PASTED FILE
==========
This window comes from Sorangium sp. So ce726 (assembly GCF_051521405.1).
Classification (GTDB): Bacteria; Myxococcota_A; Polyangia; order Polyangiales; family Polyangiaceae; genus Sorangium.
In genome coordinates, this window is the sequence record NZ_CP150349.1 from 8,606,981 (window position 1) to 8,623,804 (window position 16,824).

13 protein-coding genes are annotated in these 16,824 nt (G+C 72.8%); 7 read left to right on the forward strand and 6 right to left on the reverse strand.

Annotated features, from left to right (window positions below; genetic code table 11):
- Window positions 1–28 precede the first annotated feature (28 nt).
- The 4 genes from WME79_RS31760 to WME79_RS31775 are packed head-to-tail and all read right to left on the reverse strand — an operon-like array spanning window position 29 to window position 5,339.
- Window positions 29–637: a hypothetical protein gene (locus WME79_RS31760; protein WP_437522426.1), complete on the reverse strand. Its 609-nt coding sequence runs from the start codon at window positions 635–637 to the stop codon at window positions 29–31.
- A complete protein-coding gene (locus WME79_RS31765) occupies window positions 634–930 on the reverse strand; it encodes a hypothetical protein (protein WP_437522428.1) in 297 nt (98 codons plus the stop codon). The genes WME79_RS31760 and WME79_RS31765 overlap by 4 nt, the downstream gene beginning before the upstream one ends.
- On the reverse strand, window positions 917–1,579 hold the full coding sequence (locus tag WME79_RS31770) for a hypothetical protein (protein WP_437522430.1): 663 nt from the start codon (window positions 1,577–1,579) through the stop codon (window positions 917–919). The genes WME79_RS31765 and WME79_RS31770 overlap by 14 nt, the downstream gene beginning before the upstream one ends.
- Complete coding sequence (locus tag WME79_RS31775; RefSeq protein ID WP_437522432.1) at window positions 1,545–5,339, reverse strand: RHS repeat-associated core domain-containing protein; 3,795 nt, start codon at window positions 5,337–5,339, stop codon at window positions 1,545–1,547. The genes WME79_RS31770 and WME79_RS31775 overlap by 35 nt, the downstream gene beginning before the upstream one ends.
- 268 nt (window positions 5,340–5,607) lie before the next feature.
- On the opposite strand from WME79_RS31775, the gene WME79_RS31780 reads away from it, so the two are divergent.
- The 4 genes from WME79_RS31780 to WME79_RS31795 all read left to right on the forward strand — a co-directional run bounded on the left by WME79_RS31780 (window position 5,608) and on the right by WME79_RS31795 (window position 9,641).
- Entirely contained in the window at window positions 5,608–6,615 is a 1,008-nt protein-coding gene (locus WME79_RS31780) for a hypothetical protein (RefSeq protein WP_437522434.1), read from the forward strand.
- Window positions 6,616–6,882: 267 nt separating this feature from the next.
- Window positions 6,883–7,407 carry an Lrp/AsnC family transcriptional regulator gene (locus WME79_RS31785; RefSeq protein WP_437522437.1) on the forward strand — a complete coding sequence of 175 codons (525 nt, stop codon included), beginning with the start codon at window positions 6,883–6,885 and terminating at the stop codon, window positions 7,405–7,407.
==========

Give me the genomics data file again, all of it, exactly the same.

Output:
This window comes from Sorangium sp. So ce726 (assembly GCF_051521405.1).
Classification (GTDB): Bacteria; Myxococcota_A; Polyangia; order Polyangiales; family Polyangiaceae; genus Sorangium.
In genome coordinates, this window is the sequence record NZ_CP150349.1 from 8,606,981 (window position 1) to 8,623,804 (window position 16,824).

13 protein-coding genes are annotated in these 16,824 nt (G+C 72.8%); 7 read left to right on the forward strand and 6 right to left on the reverse strand.

Annotated features, from left to right (window positions below; genetic code table 11):
- Window positions 1–28 precede the first annotated feature (28 nt).
- The 4 genes from WME79_RS31760 to WME79_RS31775 are packed head-to-tail and all read right to left on the reverse strand — an operon-like array spanning window position 29 to window position 5,339.
- Window positions 29–637: a hypothetical protein gene (locus WME79_RS31760; protein WP_437522426.1), complete on the reverse strand. Its 609-nt coding sequence runs from the start codon at window positions 635–637 to the stop codon at window positions 29–31.
- A complete protein-coding gene (locus WME79_RS31765) occupies window positions 634–930 on the reverse strand; it encodes a hypothetical protein (protein WP_437522428.1) in 297 nt (98 codons plus the stop codon). The genes WME79_RS31760 and WME79_RS31765 overlap by 4 nt, the downstream gene beginning before the upstream one ends.
- On the reverse strand, window positions 917–1,579 hold the full coding sequence (locus tag WME79_RS31770) for a hypothetical protein (protein WP_437522430.1): 663 nt from the start codon (window positions 1,577–1,579) through the stop codon (window positions 917–919). The genes WME79_RS31765 and WME79_RS31770 overlap by 14 nt, the downstream gene beginning before the upstream one ends.
- Complete coding sequence (locus tag WME79_RS31775; RefSeq protein ID WP_437522432.1) at window positions 1,545–5,339, reverse strand: RHS repeat-associated core domain-containing protein; 3,795 nt, start codon at window positions 5,337–5,339, stop codon at window positions 1,545–1,547. The genes WME79_RS31770 and WME79_RS31775 overlap by 35 nt, the downstream gene beginning before the upstream one ends.
- 268 nt (window positions 5,340–5,607) lie before the next feature.
- On the opposite strand from WME79_RS31775, the gene WME79_RS31780 reads away from it, so the two are divergent.
- The 4 genes from WME79_RS31780 to WME79_RS31795 all read left to right on the forward strand — a co-directional run bounded on the left by WME79_RS31780 (window position 5,608) and on the right by WME79_RS31795 (window position 9,641).
- Entirely contained in the window at window positions 5,608–6,615 is a 1,008-nt protein-coding gene (locus WME79_RS31780) for a hypothetical protein (RefSeq protein WP_437522434.1), read from the forward strand.
- Window positions 6,616–6,882: 267 nt separating this feature from the next.
- Window positions 6,883–7,407 carry an Lrp/AsnC family transcriptional regulator gene (locus WME79_RS31785; RefSeq protein WP_437522437.1) on the forward strand — a complete coding sequence of 175 codons (525 nt, stop codon included), beginning with the start codon at window positions 6,883–6,885 and terminating at the stop codon, window positions 7,405–7,407.